NH RebellionNH Rebellion Executive Director Dan Weeks welcomed Bush’s shift, even after the former governor raised over $100 million in unlimited contributions to his affiliated Super PACs.  “I am glad Governor Bush has come to agree with the majority of Americans that Citizens United needs to be overturned to end the disgrace of unlimited Super PAC spending in campaigns,” Weeks said.  “Ironic though it is coming from the #1 beneficiary of Super PAC money, Bush’s evolution shows that voters in both parties are finally being heard when they say, overwhelmingly, that our current campaign finance system is corrupt.”

In addition to overturning Citizens United, Bush has called for complete disclosure of campaign donations and for eliminating the dollar-limit restrictions on contributions to candidates’ campaigns.

“Full transparency would certainly be better than the current system, which allows high-dollar political spenders to hide their identities through shady c4 organizations,” Weeks said. “But disclosure doesn’t fix the real problem:  Americans aren’t just angry that we don’t know who is buying our politicians, we’re angry that our politicians are being bought, period.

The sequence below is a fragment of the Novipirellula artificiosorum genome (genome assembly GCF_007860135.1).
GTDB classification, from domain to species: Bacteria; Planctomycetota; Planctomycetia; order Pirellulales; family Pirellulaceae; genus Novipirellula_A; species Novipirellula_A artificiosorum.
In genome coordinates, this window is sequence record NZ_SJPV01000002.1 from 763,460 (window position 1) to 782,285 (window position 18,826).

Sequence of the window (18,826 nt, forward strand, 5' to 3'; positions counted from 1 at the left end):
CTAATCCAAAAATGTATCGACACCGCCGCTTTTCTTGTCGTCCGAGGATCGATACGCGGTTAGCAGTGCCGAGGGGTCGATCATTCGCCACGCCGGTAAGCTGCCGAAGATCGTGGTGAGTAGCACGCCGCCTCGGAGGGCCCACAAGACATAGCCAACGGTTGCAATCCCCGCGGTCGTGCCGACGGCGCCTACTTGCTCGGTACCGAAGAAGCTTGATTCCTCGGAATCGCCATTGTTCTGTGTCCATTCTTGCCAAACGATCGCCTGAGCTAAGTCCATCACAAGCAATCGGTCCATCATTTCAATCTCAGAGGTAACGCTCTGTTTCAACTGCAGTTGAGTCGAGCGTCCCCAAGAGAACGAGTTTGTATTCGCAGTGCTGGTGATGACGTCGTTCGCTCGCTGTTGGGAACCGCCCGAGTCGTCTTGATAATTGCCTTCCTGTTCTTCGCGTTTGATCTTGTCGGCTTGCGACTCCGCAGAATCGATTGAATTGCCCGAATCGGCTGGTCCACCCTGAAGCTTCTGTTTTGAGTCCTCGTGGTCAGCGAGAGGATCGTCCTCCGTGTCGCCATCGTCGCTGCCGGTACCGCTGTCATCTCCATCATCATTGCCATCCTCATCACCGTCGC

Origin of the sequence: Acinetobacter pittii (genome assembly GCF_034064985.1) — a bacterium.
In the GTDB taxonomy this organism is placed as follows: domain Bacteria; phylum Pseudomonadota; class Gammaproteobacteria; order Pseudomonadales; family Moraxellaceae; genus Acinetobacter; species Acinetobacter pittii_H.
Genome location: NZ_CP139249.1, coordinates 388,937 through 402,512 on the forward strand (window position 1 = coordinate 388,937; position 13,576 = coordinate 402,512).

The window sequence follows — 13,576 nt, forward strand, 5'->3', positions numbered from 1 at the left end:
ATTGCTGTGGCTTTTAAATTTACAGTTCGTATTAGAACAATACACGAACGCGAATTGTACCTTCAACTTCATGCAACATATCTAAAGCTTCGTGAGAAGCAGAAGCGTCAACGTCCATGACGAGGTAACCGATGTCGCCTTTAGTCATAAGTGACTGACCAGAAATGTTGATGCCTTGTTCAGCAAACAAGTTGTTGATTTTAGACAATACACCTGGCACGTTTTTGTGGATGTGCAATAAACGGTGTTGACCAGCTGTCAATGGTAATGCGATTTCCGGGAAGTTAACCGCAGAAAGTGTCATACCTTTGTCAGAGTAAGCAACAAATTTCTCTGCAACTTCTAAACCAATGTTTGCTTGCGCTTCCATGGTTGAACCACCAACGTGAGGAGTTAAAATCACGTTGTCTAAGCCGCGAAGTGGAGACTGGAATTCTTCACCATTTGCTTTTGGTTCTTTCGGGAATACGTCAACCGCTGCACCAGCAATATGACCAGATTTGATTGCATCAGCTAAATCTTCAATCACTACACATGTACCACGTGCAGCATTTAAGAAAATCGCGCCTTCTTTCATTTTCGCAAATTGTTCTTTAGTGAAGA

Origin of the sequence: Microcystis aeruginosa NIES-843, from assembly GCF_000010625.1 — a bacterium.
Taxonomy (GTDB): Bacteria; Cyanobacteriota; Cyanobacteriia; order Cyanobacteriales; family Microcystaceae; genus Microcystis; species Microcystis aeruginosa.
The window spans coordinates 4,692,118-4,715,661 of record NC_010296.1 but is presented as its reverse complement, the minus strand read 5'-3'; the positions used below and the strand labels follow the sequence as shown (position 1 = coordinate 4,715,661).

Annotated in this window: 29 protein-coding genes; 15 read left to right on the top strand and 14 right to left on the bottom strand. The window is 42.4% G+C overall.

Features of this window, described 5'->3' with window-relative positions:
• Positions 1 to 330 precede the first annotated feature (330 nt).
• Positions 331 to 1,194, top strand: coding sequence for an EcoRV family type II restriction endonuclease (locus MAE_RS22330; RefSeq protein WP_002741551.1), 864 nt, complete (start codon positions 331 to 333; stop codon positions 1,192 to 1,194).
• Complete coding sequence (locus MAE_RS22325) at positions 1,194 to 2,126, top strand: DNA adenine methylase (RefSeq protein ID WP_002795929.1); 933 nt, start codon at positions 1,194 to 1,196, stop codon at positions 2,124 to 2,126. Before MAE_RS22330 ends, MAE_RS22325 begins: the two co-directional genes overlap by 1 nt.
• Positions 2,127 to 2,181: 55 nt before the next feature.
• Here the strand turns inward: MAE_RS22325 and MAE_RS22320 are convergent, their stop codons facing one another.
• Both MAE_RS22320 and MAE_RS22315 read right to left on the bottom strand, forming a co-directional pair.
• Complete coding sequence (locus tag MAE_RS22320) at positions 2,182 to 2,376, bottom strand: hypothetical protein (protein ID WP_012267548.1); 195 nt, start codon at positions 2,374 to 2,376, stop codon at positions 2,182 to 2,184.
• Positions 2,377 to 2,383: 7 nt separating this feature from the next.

Weeks noted that, during the course of the New Hampshire primary, several Republican and Democratic candidates have shifted their positions on campaign finance reform.  “There has been a lot of movement in the right direction, as candidates have seen thousands of Granite Staters take to the streets as part of the NH Rebellion, and answered countless questions in diners and town halls,” he said. “Last month, we issued a preliminary candidates scorecard showing how far the candidates have come since we began the marches and birddogging, and it’s encouraging to see the continued movement since.”